Magazine > Exploring Future Avenues for Cultural Policy Research in Asia and Europe

Exploring Future Avenues for Cultural Policy Research in Asia and Europe

Bengaluru, India

What is the purpose of cultural policy research? Who is it for? And, how to present research in a user-friendly, accessible format? These were some of the background questions at the ASEF Unplugged closed-door brainstorming meeting that brought together 10 cultural and technical experts from Asia and Europe in Bengaluru, India on 28-29 January. Entitled “Reimagining a New Landscape: Cultural Policy Information System in the 21st Century”, the discussion was placed in the context of the efforts undertaken by ASEF and other organisations to establish a framework enabling accessible cultural policy information, and the need to design new approaches in this field. The meeting is part of a consultative process undertaken by ASEF in 2018 to evaluate the gaps and needs for cultural policy information systems in Asia and Europe.

One fundamental reference in this area is the Compendium on Cultural Policies and Trends in Europe, which has for several decades provided comparative information on cultural policy developments in over 40 European countries. In 2011, that model inspired the WorldCP International Database of Cultural Policies (launched in 2011), involving the International Federation of Arts Councils and Culture Agencies (IFACCA) as a global network and several regional partners, including ASEF in Asia. Whereas the global project is now discontinued, ASEF seeks to explore the format and long-term feasibility of a project on cultural policy information, connected to the European Compendium and in line with ASEF’s goals of providing information services, supporting cultural practice and facilitating conversations between Asia and Europe.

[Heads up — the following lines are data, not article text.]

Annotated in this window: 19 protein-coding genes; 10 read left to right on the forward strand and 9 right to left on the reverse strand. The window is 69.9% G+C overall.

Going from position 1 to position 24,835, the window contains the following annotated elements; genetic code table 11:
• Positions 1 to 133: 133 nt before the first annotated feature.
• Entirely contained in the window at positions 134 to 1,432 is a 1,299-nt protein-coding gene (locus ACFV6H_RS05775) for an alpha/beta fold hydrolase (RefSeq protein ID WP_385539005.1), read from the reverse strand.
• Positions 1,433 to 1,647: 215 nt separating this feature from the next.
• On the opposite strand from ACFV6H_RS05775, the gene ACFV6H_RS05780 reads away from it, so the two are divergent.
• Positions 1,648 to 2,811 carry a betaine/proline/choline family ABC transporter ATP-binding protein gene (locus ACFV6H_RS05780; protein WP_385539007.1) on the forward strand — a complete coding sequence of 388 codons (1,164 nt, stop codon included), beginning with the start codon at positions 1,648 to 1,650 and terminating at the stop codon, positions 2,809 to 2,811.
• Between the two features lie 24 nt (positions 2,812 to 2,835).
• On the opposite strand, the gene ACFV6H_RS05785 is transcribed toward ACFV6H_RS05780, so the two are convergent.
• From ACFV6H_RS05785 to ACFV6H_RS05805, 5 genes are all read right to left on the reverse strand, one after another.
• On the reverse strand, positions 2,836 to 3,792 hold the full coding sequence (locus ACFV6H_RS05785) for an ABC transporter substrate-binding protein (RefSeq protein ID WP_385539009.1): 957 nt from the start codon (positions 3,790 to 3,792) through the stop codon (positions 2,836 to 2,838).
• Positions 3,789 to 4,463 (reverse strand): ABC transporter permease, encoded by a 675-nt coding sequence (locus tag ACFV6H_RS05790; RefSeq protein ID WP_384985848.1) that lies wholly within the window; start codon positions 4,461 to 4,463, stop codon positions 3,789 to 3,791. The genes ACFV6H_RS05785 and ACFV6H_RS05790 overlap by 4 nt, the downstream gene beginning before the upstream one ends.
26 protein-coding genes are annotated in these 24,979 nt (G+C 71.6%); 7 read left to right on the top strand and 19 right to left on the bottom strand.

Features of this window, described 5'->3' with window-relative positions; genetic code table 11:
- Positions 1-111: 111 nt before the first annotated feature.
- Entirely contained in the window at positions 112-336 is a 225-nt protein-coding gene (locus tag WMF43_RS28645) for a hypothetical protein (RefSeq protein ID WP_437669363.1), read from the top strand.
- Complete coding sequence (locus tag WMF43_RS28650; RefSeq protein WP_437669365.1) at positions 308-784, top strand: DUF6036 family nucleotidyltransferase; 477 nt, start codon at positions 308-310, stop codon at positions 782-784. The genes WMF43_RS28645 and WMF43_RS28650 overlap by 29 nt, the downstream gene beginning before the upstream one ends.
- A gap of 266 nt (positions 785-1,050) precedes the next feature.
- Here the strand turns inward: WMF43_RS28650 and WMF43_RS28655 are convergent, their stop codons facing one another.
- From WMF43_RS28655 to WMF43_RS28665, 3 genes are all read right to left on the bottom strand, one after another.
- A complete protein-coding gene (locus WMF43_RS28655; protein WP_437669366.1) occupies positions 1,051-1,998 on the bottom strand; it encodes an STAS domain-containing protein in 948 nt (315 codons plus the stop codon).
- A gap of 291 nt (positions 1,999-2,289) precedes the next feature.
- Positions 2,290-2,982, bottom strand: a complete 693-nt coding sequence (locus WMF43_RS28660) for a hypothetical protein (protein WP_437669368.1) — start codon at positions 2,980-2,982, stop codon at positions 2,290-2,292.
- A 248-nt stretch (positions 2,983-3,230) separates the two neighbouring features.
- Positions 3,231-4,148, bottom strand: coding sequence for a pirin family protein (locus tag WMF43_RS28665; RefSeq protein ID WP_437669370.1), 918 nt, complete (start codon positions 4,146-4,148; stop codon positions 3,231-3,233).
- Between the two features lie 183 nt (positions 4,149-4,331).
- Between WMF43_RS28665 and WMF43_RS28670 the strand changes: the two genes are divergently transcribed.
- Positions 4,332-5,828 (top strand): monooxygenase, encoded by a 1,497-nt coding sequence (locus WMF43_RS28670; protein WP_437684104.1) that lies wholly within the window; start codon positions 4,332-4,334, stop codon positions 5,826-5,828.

ASEF Unplugged-Bengaluru, closed-door meeting among cultural and technical experts from Asia & Europe (28-29 January 2019, Bengaluru, India)

The discussion in Bengaluru was rich and inspiring, providing some ideas for future work and raising some questions to be further explored in the coming months. The following 10 key aspects serve to summarise the themes addressed during the meeting:

  1. Providing context and narrative to understand policy trends. Participants agreed that a platform providing information on cultural policy is necessary. Beyond the presentation of ‘raw’ data, it should help to understand the broader context in which policies unfold, including the thread that connects politics, priorities, policies, strategies, implementation and results. Ultimately, it should contribute to understanding current trends and anticipating the future. The Sahapedia online resource on the arts, cultures and heritage of India was mentioned as an illustrative example in its own field, the approach of which could provide inspiration.